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Premiership Rugby to have midweek fixtures played under restart plans

Exeter Chiefs would face a compact Premiership schedule

FORMER Lions manager John Spencer has accused Premiership Rugby (PRL) of double standards over player welfare.

The Rugby Paper understands the umbrella organisation of English rugby’s top professional league has drafted proposals to play three midweek rounds of fixtures – Rounds 16, 19 and 21, with another in reserve – in order to complete the 2019/20 season.

If confirmed, the three remaining Premiership teams in the Champions Cup – Exeter, Northampton and Saracens – will face a crazy schedule of nine games in just under six weeks, from the proposed start date of August 15 through to the penultimate Premiership round on Wednesday, September 23.

This is despite PRL refusing to a request from the Lions last October to shorten the domestic season by playing an extra round during the Six Nations or introducing a midweek round of fixtures into next season’s calendar.

The Lions wanted more time to prepare for the three-Test series against South Africa but are now stuck with a five-week, eight-match tour.

“It just shows the intransience of people in the game. I am a passionate Lions man, and when you have been there, you understand what it means to fans who follow the team with their life savings, and you see what it means to the players,” Spencer told TRP.

“I thought to forfeit one midweek match to give us another week’s training was little to forfeit for what is so important to the Lions. That problem could have so easily been resolved.

“When we came back (from New Zealand in 2017), they blamed the Lions for injuring players, it happened so regularly it was almost boring.

“Saracens in particular played their players, non-stop, at the beginning of the season without any respite at all. When we compared the playing times at Christmas with the Irish contingent the English had played twice as many.

“I know the coaches want to win Premiership matches but it is no good crying player welfare one minute and then playing them to death.”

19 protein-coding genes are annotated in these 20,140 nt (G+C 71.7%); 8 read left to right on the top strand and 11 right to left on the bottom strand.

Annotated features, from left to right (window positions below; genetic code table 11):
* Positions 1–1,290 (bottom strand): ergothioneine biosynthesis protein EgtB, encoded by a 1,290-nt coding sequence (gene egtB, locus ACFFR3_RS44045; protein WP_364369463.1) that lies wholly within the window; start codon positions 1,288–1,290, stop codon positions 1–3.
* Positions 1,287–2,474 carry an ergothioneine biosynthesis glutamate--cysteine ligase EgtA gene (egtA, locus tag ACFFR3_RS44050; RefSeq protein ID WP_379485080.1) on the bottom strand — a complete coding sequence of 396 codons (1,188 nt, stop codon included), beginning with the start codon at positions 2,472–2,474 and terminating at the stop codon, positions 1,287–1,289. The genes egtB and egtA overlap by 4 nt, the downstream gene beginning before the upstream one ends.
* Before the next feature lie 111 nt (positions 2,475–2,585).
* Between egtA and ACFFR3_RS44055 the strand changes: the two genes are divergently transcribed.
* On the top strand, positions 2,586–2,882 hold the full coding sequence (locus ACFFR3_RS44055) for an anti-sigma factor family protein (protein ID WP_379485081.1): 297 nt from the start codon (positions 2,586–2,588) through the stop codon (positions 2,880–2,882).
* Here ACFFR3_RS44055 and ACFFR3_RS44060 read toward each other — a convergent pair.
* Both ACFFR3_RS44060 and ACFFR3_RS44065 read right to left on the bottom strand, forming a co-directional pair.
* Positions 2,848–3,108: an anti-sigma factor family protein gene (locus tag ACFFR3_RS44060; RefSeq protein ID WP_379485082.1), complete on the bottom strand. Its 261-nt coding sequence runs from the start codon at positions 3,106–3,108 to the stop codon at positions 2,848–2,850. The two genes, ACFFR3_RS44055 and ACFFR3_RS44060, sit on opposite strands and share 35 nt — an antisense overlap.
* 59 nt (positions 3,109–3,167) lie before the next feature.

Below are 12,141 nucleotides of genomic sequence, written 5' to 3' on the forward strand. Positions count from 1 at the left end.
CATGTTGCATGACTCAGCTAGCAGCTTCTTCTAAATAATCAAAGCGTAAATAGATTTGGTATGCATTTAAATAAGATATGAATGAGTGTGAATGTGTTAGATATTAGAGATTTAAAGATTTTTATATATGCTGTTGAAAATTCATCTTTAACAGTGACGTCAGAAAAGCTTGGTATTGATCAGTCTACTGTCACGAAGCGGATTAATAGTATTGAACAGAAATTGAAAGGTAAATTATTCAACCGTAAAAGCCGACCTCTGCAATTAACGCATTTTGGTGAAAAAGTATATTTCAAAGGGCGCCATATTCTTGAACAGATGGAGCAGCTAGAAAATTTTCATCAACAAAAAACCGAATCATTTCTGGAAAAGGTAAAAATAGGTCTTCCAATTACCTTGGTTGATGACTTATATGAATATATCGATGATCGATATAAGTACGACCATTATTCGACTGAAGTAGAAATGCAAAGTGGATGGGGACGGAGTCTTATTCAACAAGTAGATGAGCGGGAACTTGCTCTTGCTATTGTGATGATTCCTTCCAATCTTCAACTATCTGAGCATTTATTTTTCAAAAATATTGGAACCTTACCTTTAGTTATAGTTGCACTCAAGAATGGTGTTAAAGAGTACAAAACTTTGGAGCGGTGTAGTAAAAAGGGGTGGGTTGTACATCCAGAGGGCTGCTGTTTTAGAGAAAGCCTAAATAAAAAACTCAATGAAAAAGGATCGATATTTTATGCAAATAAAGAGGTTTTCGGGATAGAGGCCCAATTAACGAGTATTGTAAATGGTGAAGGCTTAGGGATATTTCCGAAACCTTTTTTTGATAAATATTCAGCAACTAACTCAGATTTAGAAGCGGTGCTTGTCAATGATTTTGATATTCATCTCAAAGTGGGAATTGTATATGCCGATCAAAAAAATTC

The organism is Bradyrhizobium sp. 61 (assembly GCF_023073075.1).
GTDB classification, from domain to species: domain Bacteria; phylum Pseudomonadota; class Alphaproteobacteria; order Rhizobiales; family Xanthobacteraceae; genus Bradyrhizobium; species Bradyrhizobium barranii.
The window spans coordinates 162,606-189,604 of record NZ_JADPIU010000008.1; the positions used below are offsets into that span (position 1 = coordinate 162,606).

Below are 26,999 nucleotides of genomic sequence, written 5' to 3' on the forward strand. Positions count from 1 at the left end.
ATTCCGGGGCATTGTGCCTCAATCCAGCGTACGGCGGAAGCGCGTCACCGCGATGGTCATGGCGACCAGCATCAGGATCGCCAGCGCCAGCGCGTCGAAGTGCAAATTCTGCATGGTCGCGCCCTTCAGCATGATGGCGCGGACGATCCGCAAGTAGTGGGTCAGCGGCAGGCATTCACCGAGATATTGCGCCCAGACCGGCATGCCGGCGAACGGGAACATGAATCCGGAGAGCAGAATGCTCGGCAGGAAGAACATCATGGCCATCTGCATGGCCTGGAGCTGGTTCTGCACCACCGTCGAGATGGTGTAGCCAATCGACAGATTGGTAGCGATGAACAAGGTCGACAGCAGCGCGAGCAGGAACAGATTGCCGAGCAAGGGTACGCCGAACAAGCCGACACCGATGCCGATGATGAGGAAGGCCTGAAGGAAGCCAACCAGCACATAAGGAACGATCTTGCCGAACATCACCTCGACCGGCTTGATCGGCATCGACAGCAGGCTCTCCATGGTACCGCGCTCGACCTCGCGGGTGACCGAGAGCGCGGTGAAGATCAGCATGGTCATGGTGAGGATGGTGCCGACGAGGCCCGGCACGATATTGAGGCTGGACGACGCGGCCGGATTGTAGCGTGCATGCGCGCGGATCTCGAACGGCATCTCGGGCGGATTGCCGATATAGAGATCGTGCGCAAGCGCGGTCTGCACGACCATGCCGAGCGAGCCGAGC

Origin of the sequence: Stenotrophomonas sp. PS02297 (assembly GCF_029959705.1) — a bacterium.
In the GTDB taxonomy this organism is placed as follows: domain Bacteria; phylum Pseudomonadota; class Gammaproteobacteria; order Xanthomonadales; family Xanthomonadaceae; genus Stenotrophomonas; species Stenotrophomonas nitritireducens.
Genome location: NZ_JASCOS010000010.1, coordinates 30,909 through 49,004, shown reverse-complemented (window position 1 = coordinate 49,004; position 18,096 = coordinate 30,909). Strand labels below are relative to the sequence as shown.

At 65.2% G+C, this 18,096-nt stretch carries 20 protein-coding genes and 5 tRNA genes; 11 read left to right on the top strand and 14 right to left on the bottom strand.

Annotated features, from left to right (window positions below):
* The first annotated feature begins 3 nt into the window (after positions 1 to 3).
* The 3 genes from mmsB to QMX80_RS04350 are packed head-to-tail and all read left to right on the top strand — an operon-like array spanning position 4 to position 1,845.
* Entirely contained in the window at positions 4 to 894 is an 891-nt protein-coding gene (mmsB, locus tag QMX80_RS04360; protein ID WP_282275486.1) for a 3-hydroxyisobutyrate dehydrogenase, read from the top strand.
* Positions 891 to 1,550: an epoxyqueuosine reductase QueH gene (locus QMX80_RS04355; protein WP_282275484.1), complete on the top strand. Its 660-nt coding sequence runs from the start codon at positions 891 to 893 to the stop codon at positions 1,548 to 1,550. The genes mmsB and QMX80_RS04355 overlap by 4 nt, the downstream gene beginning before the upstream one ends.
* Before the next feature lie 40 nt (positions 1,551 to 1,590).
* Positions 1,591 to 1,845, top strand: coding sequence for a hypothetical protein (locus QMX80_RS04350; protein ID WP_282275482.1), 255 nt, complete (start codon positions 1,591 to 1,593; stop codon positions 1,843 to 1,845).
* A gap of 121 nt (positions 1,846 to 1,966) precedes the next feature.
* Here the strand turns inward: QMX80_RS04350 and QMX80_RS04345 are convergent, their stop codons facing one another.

Spencer, who has handed over the managerial reins of the Lions to Jason Leonard, was an outspoken critic of the schedule of the season during the tour to New Zealand.

And the current president of the Barbarians is dismayed that one of rugby’s crown jewels continues to be tarnished by self-interest elsewhere.

“I’m saddened by the fact the Lions are continually being reduced,” he said.

“The problem from a coaching point of view, if you are taking 40 players on tour, is that you have to give them all a start before the first Test, to be fair to them.

“If you only have eight matches and three of them are Tests, that leaves you five matches to sort out what international coaches have four years to do. And one match is played the Saturday after the Premiership final so you can’t play any of your Premiership finalists in that.

“Our schedule was ridiculous, we had players playing in the two finals – the PRO14 and the Premiership – and then they met us for the first time on the Sunday. We flew out Monday morning, arrived on Wednesday in Auckland, had a light training session on Thursday, the captain’s run Friday and a match on Saturday. No Premiership coach would allow that but it’s alright for the Lions.

“When you look at important games like the Lions against the Bulls or the Crusaders – really good matches where people in the host country have delayed their retirement to play against the Lions – would you rather watch that or would you rather that Worcester and London Irish didn’t have to overlap with the Six Nations? To me, there’s no argument.”

JON NEWCOMBE

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